Transitioning the shod horse to barefoot can be challenging

Start with a hoof assessment and look for problems that may have gone unnoticed

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Horse owners decide to transition their horses from shod to barefoot for a number of reasons — curiosity, cost, research, friends, frustrating lamenesses, and unfortunately at times a death sentence due to a diagnosis of intractable navicular disease or laminitis.

But the journey towards barefooting is often not without its challenges — yet this is where it gets interesting. The challenge is both the best and the worst part of this decision since the bare hoof is incredibly ‘honest.’

The hoof is a window to the horse’s entire state of health, inclusive of environment. All successful transition programs must address multiple facets of horse health, husbandry, well-being and welfare. Although husbandry influences may seem collateral in nature they serve hoof health and horse welfare in equal measure.

There is plenty to consider even before the shoes are removed and it is important to recognize the process is often more involved than simply pulling the shoes, although it can be as simple as that at times. While it is certainly possible for the vast majority of shod horses to make the change to barefoot, the transition is much more likely to be successful, comfortable and enjoyable for both the horse and owner if the horse is properly assessed beforehand.

Horses that have compromised or seriously distorted hoofs will likely take longer to transition and owners can be caught unaware when transition processes morph into complicated rehabilitation projects. Be prepared. Certain horses are better candidates to being barefoot than others.

A historical account of shoe wear needs to be taken into consideration (i.e. age first shod, length and intervals of shoeing, and quality of shoeing).

This is not to say that if a shod horse has hoof problems it shouldn’t or couldn’t go barefoot and may indeed be the very reason to transition. However, it is important to be aware that a foot with pre-existing challenges may require more attention and patience to successfully transition. Unfortunately shoes can mask a problem and allow the problem to develop and advance unnoticed. The transition period after shoe removal is the time needed to heal, address and manage these unnoticed problems.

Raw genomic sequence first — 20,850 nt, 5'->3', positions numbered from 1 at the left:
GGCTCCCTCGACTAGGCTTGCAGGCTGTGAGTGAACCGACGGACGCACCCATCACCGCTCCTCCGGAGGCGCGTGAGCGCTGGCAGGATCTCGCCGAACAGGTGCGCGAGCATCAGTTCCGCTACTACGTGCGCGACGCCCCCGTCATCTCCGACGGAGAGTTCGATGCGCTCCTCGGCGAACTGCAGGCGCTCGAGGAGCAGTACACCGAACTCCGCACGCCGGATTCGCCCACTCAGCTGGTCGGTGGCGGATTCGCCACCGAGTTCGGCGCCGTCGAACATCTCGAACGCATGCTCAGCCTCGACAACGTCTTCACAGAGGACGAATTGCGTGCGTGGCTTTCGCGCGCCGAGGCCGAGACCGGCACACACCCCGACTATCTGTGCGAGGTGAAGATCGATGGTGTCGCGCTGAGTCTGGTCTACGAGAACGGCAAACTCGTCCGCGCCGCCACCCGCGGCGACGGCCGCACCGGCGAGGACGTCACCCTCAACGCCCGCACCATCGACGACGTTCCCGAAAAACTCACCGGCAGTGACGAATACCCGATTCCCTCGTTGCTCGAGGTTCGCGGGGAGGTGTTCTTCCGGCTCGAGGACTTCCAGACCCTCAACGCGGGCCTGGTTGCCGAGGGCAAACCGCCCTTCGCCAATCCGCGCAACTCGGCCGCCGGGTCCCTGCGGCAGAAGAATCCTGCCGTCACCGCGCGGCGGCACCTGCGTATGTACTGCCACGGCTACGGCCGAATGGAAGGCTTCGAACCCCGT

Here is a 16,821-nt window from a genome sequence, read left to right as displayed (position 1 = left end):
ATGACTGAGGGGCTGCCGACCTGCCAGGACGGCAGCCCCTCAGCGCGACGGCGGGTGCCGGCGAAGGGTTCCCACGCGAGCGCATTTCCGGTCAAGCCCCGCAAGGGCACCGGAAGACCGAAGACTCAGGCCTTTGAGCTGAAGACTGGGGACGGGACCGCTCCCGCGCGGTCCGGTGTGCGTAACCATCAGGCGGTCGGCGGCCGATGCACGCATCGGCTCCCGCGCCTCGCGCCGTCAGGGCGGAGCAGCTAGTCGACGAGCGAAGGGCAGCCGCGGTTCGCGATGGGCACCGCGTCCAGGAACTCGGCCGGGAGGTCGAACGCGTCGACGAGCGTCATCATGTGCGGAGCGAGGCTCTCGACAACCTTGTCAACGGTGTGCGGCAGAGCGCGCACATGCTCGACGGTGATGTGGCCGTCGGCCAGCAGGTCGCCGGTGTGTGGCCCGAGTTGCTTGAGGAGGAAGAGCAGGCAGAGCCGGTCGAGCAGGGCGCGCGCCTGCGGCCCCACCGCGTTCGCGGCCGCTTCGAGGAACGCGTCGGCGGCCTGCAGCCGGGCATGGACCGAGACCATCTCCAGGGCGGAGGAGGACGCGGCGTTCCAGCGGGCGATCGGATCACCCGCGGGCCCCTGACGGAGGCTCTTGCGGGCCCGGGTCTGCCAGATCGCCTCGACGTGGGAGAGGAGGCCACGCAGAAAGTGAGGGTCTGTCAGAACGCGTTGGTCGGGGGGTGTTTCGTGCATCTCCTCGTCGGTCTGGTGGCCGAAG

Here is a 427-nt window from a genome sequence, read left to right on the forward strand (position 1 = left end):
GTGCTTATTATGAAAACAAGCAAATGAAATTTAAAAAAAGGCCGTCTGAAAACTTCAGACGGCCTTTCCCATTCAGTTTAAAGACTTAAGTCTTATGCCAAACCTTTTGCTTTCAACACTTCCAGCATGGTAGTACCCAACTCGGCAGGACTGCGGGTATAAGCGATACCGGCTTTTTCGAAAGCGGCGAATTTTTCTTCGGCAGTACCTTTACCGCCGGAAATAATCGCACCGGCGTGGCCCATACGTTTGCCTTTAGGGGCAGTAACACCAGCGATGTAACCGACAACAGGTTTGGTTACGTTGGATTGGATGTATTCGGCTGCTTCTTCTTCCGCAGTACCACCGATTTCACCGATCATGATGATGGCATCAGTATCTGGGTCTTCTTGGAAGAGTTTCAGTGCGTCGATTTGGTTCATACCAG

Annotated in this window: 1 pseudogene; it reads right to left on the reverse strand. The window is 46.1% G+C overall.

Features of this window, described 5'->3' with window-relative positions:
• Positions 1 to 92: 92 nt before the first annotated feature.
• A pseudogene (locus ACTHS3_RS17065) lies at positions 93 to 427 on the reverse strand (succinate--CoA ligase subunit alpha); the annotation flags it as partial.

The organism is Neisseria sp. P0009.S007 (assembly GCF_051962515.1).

Despite the fact that the bone mass of a horse’s foot increases until the horse is four or five years of age, many are shod as young as one or two years of age. Shoeing horses under five years of age interrupts and arrests the proper development and full expression of both the external and internal structures of the hoof. Such horses often suffer various degrees of permanent consequences related to juvenile shoeing as this time period for foot development in the horse is unforgiving to the physiological influences of being shod. Horses rarely inherit small, poor and/or weak feet, however, the development of a horse’s foot is susceptible to the consequences of early shoeing and poor husbandry.

If the hoof capsule has become distorted and misshapen showing signs of contraction, a shrunken frog, a shallow sole, poor hoof quality and a stretched white line, it points to a poorly connected hoof capsule that is in ill health. As the hoof reshapes itself into health, the frog will expand and become vibrant, the heels robust and uncontract, and a dome-shaped and/or convex sole with a shorter toe and tighter hoof capsule will develop. Sometimes this transition can take weeks, months or even longer if a horse has foot issues. The full transition process can take up to two years.

A horse used to having shoes will often (not always) have more sensitive feet at the beginning. During this time frame, the horse’s feet can be comforted by choosing a forgiving terrain.

Some transitioning horses will need the support of hoof boots and pads for a while after the shoes come off. Padded hoof boots can make a huge difference because they allow the foot to remain comfortable and in motion while it develops and steadily increases in health. Some horses will need them only for a brief period, while others may always need boots to be ridden on rugged terrain.

Comfortable movement is powerful medicine for a transitioning horse. It is a critical dynamic for driving the hoof capsule to reshape and regain health. Ideally convalescing horses are best suited to live with companions in large areas of varied terrain, 24-7 as they develop strong bare hoofs.

In addition to movement, strategies such as proper nutrition are essential for transitioning a shod horse.

Continuous availability of long-stem plant fibre and balanced mineral profiles are pre-eminent to the growth of strong, resilient hoof capsules. The mechanics of a trim are important, yet robust structure cannot be carved into or onto the hoof. A vibrant hoof capsule grows out of a nourishing diet, thriving digestive health and a proper lifestyle.

Sugar-laden diets and processed feeds lead to poor hoof quality and is detrimental to a tight laminar attachment. These dietary improprieties create weak hoofs that are readily exposed by the bare hoof. Diet has come to be recognized as such a critical element in successfully transitioning a horse to a shoeless lifestyle that highly sought-after farriers or barefoot trimmers may not accept clientele who do not comply to dietary requirements. It is just that important.

The successful transition of a shod horse to a barefoot lifestyle benefits greatly from a strong alliance between horse owner, veterinarian and hoof care provider.

About the author

Contributor

Carol Shwetz is a veterinarian focusing on equine practice in Millarville, Alberta.

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